by Steve Huntley
February 15, 2023
Americans are used to not expecting much from the politicians in Congress.
And those politicians rarely fail to measure down to those low expectations. More investigations and political infighting may be all that we should anticipate from the new Congress. Control of the legislative branch is divided and the majorities in both chambers are razor thin.
Already underway is a battle — more politics than substance — over raising the nation’s debt limit.
Republicans dream of an actual reckoning with the nation’s surging red ink. Democrats dream of Republicans being shown up as willing to push the nation’s financial credibility off the cliff. Voters are left to dream of a Congress that might actually strive to clean up the nation’s debt mess.
To win his post as House speaker, Kevin McCarthy had to make a pledge to the activist Freedom Caucus not to raise the debt ceiling without spending cuts. The White House responded by declaring there will be no negotiations over raising the debt limit.
It will take some very adroit maneuvering by House Republicans not to paint themselves in a corner of being responsible for shutting down the government, a public relations disaster every time it’s occurred in the past.
Just last week President Biden went on the attack in his State of the Union message. He seized on the ham-fisted language of a GOP senator calling for regular reviews of federal programs to dust off the hoary Democrat accusation that Republicans want to cut Social Security.
The debt ceiling was reached Jan. 19 and the Biden administration said that, without congressional action, the government might not be able to pay its bills as early as June.
Consider these facts about the nation’s debt, as reported by the New York Times:
*The debt of $31.5 trillion is six times what it was at the start of this century just 23 years ago.
*Taking into account the size of our economy, the debt is the largest it has been since World War II when the country’s entire financial resources and credit were mobilized to defeat Nazi Germany and imperial Japan in the greatest war in world history.
*Projections show the national debt growing by an average of $1.3 trillion a year for the next decade.
And, oh, about Social Security, the Congressional Budget Office said in December that Social Security’s financial situation is so anemic that as soon as 2033 the government “will no longer be able to pay full benefits.” Biden’s fear-mongering demagoguery did not mention that.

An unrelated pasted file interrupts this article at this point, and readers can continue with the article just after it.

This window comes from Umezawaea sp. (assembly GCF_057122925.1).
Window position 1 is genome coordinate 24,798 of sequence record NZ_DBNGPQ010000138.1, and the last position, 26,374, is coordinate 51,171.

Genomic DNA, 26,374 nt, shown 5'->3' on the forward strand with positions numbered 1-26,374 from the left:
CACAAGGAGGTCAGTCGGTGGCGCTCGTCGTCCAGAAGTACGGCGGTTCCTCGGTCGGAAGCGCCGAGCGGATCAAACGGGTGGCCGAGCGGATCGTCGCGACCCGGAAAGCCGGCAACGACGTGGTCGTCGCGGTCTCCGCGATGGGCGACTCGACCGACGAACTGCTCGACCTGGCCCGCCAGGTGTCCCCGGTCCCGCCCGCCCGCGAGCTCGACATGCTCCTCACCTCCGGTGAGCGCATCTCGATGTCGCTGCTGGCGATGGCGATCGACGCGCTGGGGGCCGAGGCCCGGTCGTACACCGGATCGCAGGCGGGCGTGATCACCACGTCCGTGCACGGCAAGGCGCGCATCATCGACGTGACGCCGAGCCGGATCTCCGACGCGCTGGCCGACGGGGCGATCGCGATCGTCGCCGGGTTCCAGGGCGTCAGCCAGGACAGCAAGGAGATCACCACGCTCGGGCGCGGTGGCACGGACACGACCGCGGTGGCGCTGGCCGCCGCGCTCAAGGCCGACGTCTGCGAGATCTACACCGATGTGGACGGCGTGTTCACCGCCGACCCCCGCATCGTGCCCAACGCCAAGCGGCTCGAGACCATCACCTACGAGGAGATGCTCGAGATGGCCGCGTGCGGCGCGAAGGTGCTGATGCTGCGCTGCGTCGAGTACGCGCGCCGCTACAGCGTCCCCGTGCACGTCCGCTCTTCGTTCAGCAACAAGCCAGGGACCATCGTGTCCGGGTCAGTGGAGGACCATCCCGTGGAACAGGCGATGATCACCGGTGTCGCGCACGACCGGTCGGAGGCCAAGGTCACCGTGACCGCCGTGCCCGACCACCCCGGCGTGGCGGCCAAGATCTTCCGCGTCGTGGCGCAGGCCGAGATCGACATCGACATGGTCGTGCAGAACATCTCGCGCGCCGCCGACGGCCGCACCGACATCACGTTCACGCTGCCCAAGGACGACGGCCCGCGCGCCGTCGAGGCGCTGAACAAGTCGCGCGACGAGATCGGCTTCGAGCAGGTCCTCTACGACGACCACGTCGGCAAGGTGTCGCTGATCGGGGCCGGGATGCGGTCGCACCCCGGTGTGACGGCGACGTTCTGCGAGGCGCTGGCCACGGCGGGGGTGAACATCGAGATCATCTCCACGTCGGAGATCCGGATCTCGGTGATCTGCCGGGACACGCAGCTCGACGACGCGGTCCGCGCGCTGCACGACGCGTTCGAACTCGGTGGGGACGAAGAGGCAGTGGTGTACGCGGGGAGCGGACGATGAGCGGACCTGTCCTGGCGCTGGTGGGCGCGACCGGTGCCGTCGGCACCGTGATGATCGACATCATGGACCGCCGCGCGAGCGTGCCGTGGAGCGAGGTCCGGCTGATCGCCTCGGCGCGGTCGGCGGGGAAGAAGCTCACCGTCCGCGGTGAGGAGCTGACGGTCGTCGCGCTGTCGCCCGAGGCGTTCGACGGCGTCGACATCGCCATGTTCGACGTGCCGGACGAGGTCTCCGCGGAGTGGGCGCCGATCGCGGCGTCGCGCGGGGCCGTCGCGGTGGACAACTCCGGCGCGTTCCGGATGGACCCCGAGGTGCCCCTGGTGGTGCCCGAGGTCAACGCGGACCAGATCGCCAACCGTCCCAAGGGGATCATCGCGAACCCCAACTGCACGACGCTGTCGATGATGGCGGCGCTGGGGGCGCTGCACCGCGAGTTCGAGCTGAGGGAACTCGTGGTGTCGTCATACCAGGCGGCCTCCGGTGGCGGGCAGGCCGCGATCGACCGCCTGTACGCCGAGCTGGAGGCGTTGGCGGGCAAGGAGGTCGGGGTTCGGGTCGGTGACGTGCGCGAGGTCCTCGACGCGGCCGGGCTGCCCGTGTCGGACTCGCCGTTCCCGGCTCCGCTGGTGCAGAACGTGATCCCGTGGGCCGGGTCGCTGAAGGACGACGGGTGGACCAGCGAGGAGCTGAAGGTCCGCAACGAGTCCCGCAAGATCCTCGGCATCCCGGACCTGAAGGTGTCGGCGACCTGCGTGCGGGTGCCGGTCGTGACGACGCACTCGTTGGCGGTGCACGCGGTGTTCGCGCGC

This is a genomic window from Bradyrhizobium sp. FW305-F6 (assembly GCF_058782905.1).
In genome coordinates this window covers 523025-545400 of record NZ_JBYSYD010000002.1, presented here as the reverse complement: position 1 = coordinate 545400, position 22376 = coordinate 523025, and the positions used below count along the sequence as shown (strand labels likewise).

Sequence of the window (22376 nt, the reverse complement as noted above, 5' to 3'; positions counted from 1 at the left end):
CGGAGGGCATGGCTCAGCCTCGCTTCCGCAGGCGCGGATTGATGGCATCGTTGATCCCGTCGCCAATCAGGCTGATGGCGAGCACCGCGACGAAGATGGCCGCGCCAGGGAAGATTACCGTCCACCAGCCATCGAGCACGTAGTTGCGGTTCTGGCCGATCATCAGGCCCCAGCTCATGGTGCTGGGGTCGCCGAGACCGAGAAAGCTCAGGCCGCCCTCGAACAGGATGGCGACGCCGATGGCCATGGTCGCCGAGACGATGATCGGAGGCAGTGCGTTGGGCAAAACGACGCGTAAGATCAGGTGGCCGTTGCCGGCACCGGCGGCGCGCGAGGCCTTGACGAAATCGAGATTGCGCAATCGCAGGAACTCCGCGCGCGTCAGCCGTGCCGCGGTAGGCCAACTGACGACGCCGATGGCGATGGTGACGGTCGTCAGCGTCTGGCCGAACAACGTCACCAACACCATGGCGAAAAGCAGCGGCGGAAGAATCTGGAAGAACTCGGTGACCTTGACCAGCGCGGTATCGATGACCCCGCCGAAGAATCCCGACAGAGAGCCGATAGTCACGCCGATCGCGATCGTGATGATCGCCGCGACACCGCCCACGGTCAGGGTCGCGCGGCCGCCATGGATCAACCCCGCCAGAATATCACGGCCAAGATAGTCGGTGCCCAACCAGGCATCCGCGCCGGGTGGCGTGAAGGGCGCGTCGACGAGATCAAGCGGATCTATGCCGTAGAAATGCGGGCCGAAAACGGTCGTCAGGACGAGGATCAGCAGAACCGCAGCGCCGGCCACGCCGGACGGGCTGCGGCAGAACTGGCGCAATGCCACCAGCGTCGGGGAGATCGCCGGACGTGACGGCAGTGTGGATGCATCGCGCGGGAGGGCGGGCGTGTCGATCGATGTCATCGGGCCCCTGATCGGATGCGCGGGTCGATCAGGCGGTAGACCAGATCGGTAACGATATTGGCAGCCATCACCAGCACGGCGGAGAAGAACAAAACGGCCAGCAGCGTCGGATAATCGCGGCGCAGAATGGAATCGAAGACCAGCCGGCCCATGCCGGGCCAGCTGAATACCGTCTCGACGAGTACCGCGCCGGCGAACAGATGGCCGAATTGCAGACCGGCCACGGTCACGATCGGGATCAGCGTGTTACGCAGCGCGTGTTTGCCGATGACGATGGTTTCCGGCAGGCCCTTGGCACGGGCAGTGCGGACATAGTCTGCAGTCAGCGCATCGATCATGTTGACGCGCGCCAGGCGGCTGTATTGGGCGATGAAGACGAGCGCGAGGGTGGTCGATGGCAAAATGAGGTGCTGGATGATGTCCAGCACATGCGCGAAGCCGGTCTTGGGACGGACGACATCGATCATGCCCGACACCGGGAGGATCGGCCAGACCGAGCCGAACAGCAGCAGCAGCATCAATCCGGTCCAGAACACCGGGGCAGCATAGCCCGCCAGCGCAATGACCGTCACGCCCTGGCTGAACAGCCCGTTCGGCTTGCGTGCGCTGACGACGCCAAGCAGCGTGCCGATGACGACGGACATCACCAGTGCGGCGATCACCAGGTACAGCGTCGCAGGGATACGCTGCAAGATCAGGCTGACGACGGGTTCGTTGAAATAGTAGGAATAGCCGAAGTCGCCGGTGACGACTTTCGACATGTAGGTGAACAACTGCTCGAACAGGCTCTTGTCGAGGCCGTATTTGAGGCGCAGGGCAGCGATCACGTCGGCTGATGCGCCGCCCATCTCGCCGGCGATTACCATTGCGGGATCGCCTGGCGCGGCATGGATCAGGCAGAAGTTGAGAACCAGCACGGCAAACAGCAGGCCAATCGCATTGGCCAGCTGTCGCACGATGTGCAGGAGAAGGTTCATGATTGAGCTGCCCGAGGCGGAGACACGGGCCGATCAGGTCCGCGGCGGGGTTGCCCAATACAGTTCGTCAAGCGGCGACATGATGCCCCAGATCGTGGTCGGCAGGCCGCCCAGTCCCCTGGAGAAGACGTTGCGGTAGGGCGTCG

So getting America’s finances under control is vital. And polling shows a majority of voters think Congress should address it. Yet, when push comes to shove, voters usually rank as a higher priority sexier, more immediate, more emotional concerns, be it inflation, gas prices, abortion or the Ukraine war, to name a few.
Success in balancing the government’s ledgers may require control of both houses of Congress and possibly the presidency as well, unless somehow leaders of both parties come to think it’s important enough to work together and make the hard choices compromise requires.
We can dream, can’t we?
Both sides are responsible for the red ink. When they are in power, Democrats spend like they’ve just won the Power Ball lottery, target “the rich” for tax increases and employ fanciful budget numbers to justify their excesses. When Republicans are in power, they cut taxes, propose often illusionary spending cuts and employ their own fanciful accounting numbers.
To their credit, the rebels forcing the 15-vote speaker election demanded changes in how Congress writes with the nation’s budget.
In recent years, budgeting has come in so-called omnibus bills that cover the entire federal government instead of the once traditional way of producing a dozen separate spending bills for the various functions and departments in charge of governing the country. Making it worse is that these omnibus bills run more than a thousand pages and land on lawmakers desks only hours before the deadline for passing them.
This means, in former House Speaker Nancy Pelosi’s infamous words about Obamacare, members of Congress have to “pass the bill so that you can find out what is in it.”
This is lawmakers operating in the dark.
This is no way to run a government.
So, it would be a giant step forward for House Republicans to restore the normal order of business with committees writing twelve individual budget bills, holding hearings where necessary, turning out bills with reasonable time for members to read them before voting, and guaranteeing a sensible amendment process.
That would be true even if the Democrat-ruled Senate dragged its feet and resorted to combining House budget measures into one last-minute omnibus bill. At least the voters would know which party favors transparency in the workings of Washington.
Which brings up the question of whether even more basic reform is required to change the way Congress works.
The rebels, as a cost for their support of McCarthy’s speakership, also demanded a vote on term limits for members of Congress. That balloting would be symbolic, but it touches on a real issue.
Polls show that the concept of terms limits is popular with voters and, perhaps for that reason, any number of politicians pay lip service to the notion — but nothing ever comes of it.